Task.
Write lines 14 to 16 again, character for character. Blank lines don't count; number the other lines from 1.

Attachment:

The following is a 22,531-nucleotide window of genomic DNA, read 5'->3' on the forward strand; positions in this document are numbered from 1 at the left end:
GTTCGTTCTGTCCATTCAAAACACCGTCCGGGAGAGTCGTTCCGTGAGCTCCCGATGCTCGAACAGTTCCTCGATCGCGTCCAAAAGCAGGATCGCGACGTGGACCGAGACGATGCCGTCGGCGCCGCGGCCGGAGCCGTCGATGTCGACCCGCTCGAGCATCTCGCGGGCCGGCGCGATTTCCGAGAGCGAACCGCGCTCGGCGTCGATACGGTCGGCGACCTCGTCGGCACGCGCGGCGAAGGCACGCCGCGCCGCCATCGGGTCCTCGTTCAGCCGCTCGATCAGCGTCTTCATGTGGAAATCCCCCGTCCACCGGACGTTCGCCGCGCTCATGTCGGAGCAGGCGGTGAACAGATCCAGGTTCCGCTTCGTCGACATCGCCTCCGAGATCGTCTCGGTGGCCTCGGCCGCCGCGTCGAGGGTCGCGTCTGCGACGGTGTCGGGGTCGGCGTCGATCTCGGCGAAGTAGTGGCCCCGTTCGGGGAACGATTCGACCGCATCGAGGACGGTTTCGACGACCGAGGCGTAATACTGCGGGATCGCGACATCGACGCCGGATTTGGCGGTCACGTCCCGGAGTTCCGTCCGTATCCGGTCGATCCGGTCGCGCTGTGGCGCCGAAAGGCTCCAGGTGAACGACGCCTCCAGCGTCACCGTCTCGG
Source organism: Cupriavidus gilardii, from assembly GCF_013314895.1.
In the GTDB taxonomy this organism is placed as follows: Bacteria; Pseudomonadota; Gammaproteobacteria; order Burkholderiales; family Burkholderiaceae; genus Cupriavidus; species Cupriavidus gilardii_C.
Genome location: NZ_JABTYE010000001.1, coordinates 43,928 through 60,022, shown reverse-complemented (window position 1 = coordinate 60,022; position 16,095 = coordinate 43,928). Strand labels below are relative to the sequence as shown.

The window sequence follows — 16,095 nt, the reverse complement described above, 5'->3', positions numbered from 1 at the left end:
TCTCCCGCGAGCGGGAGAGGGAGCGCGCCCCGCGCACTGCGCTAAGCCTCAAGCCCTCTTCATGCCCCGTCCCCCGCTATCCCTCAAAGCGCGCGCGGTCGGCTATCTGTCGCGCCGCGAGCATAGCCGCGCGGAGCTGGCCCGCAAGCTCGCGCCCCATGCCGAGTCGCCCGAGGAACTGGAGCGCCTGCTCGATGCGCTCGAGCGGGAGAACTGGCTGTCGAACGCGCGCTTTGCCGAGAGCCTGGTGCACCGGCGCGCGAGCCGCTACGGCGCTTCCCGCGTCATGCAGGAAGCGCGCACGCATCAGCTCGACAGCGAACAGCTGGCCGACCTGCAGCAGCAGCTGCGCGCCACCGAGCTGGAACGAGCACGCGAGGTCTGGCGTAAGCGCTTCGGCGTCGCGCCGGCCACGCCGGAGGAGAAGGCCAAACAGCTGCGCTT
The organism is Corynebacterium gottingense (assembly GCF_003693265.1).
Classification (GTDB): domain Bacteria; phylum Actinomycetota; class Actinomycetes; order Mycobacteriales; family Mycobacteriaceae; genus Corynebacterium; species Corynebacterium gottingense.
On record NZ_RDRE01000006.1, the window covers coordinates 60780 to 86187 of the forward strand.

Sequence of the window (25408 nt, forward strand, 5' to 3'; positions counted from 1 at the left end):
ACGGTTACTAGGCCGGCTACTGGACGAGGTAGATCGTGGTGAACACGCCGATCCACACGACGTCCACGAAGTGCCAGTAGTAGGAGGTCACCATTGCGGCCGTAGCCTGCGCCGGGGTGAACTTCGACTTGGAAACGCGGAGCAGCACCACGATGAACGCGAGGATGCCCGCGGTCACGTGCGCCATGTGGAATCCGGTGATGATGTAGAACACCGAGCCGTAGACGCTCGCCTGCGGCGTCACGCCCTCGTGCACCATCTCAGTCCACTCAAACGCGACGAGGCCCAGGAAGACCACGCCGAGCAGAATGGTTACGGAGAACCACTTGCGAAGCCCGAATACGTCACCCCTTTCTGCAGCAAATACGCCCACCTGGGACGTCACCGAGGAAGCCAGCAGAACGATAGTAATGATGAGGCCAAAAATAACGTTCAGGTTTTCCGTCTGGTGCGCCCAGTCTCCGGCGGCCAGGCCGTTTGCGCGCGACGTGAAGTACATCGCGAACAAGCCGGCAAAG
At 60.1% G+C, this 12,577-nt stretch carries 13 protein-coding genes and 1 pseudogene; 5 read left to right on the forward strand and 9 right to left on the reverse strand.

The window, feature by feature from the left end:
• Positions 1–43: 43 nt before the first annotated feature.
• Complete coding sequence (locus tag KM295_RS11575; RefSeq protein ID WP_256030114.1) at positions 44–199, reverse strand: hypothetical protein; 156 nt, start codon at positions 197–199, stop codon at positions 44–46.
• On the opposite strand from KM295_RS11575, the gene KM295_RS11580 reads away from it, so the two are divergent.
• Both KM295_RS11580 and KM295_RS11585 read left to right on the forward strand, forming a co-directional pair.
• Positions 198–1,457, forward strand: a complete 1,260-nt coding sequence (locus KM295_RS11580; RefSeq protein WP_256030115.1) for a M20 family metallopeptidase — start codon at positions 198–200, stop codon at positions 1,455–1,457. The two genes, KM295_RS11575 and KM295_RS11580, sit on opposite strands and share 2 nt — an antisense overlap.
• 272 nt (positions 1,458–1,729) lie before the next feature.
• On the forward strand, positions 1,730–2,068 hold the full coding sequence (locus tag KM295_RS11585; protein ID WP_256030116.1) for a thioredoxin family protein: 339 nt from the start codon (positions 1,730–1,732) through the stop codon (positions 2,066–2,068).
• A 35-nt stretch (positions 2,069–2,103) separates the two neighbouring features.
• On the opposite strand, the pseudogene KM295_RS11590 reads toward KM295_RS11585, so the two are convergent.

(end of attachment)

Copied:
The window, feature by feature from the left end:
• Positions 1–43: 43 nt before the first annotated feature.
• Complete coding sequence (locus tag KM295_RS11575; RefSeq protein ID WP_256030114.1) at positions 44–199, reverse strand: hypothetical protein; 156 nt, start codon at positions 197–199, stop codon at positions 44–46.